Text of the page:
Reply
  • May 18, 2017 at 7:03 pm
    Permalink

    I hope your mom is content and lives peacefully.

    Reply
  • May 19, 2017 at 6:29 am
    Permalink

    Thank you for sharing your mom with us.
    And thanks to your mom for sharing you with us.

    Reply
  • May 21, 2017 at 8:19 pm
    Permalink

    Mahalo Diane Ako, for sharing your inspiring story. I found this very touching, because I am in a very similar situation with my mom. I am her full-time caregiver. It hurts and sad to see that my mom yearns for her other children, with what little time they could or would offer to spend with her. I know actions speaks louder than words.

    Reply
  • May 21, 2017 at 8:27 pm
    Permalink

    This tugs at my heart. I feel your emotions. Your mother will always be your mother like no other. Love her no matter what. Cherish these moments close to your heart.

    Reply
    • May 22, 2017 at 2:12 pm
      Permalink

      I’m so touched by all your kind comments. Wow! THANK YOU.

      Hwnlz, I’m sorry about your mom’s feelings about your siblings. It’s a weird thing; my aunt endured that, too, when she was the primary caregiver for my grandmother. It bothered her as well, and it wasn’t fair since the other children lived on the mainland so they simply were not able to physically do the daily caregiving. (I’m sure they contributed in different ways.) But you’re right: you have to just be comfortable and confident in your heart that you are an excellent child, and that in the end, you will have no regrets on how you handled her care.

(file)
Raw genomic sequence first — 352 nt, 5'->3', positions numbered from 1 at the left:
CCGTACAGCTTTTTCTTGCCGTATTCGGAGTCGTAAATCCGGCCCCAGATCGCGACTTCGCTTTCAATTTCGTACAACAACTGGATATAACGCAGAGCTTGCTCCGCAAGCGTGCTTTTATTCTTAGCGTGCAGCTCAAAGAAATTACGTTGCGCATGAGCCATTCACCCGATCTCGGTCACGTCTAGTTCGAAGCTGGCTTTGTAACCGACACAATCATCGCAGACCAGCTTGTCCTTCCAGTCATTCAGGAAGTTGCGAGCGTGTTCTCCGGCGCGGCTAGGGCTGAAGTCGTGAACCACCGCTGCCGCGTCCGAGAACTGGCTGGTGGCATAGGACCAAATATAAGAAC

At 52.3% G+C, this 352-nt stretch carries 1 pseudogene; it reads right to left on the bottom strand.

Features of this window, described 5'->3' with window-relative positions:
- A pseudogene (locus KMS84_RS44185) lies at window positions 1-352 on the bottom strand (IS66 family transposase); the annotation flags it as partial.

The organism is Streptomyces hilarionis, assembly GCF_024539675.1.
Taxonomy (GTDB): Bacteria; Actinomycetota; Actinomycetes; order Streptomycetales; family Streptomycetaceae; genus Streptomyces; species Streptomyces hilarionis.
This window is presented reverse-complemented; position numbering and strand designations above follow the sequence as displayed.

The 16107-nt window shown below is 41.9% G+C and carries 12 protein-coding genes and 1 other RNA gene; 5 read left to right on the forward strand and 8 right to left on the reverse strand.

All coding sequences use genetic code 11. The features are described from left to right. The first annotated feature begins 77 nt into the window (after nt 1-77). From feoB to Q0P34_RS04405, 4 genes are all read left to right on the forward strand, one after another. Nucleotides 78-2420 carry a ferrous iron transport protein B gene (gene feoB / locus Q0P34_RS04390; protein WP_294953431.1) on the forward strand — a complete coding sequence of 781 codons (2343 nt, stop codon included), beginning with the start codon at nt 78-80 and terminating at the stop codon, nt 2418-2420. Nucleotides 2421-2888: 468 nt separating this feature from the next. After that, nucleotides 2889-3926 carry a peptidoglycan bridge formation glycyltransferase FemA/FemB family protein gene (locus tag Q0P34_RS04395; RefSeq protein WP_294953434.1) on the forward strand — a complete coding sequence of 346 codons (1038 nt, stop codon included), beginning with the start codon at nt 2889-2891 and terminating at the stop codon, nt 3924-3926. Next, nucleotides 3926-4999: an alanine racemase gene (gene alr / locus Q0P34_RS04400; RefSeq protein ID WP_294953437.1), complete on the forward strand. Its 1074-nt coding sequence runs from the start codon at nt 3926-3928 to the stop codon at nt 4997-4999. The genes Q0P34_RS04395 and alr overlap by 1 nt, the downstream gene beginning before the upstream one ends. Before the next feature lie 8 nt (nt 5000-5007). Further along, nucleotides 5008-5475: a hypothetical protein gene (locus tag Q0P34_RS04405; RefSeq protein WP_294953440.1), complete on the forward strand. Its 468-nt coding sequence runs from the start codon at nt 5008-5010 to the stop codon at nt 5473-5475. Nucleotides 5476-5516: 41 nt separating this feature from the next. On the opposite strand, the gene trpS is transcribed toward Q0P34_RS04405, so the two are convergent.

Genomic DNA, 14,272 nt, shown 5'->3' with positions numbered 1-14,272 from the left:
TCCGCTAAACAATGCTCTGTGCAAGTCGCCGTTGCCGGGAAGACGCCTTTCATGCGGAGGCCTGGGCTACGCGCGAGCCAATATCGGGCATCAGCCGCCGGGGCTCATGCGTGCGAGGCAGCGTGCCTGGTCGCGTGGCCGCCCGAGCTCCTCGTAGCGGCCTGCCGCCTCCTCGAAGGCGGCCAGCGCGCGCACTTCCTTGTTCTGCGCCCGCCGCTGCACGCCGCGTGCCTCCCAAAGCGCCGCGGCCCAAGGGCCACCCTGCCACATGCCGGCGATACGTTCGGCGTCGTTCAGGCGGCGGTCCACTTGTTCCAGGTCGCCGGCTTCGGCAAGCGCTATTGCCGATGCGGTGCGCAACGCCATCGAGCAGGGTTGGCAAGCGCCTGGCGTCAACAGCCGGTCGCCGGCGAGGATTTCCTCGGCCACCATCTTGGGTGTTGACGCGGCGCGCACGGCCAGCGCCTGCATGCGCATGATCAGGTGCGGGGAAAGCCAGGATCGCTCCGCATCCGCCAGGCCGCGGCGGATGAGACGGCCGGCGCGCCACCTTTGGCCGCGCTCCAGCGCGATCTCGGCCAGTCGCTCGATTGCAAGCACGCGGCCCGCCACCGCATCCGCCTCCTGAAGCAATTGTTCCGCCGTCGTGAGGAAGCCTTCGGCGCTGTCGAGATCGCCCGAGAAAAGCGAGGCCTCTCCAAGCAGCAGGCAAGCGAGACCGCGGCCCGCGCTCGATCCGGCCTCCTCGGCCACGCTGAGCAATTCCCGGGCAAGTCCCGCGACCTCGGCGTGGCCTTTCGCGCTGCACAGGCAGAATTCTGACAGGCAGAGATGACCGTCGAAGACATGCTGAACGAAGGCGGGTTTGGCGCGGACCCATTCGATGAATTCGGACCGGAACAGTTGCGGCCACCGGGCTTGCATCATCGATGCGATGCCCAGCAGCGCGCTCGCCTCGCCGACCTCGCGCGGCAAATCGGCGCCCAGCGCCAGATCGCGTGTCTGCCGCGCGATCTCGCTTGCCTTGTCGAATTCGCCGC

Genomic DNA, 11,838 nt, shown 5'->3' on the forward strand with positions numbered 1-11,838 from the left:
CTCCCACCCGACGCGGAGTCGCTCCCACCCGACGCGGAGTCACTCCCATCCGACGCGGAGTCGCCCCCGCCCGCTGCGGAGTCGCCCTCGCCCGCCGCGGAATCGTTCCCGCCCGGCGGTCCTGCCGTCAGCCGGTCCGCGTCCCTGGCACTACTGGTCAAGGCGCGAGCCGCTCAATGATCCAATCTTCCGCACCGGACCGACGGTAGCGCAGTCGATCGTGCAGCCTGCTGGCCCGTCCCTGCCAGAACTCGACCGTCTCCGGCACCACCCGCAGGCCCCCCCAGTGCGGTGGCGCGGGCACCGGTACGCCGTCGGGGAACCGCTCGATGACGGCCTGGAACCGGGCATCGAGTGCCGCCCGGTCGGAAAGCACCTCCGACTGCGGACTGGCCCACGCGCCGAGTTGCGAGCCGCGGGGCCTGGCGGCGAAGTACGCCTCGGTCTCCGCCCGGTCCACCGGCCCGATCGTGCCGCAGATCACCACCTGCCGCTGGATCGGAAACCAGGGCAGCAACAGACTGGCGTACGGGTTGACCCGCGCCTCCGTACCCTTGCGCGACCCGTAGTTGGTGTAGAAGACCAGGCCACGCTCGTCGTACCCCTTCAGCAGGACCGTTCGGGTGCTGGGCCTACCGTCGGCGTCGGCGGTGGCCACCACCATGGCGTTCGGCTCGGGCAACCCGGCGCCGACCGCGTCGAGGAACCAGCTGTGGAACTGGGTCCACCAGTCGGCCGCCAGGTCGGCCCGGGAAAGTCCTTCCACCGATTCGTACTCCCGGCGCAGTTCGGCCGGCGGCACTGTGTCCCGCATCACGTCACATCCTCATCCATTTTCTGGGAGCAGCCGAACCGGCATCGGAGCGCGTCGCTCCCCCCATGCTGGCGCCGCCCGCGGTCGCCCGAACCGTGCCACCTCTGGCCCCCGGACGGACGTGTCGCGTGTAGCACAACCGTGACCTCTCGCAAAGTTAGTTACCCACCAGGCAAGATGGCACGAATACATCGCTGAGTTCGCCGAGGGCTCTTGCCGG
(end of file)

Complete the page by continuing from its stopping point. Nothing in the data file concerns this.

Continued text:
Rachel, Hi Sis, and I’m also sorry about your situation. Sometimes I wonder why life gives us difficult or unfair situations. I’ve decided that it’s somehow to help us grow. Maybe we don’t see how it helps now, but it shows later. So hard. Big hugs to you.

      Russ, you are so, so wonderful to share how you cope. You’re right. It helps to hear how others deal with it. At least I know I’m not alone. I’m pretty open (as you can tell by my blogs!) and there isn’t anything I held/ hold back from her. I have always had a good relationship with her. She was my best friend until I met my husband, and even at that, she remained one of my best friends. I could say anything to her and she was always a safe place to turn. She was completely there for me, and I’m grateful. I’m not angry with her. I just miss my confidant. I was confiding in her/ apologizing for not visiting more in the last few years. And I’m sure she forgives me.

      Ed, Aww, thanks. News was a fun job.

      Reply
      • May 22, 2017 at 4:38 pm
        Permalink

        I went thru what you are going thru. At least you have happy thoughts. I think as children we all go thru the same thing. The main thing you are there for her. BTW. I miss seeing you on the news. You are one of the best. Take care!

        Reply

Leave a Reply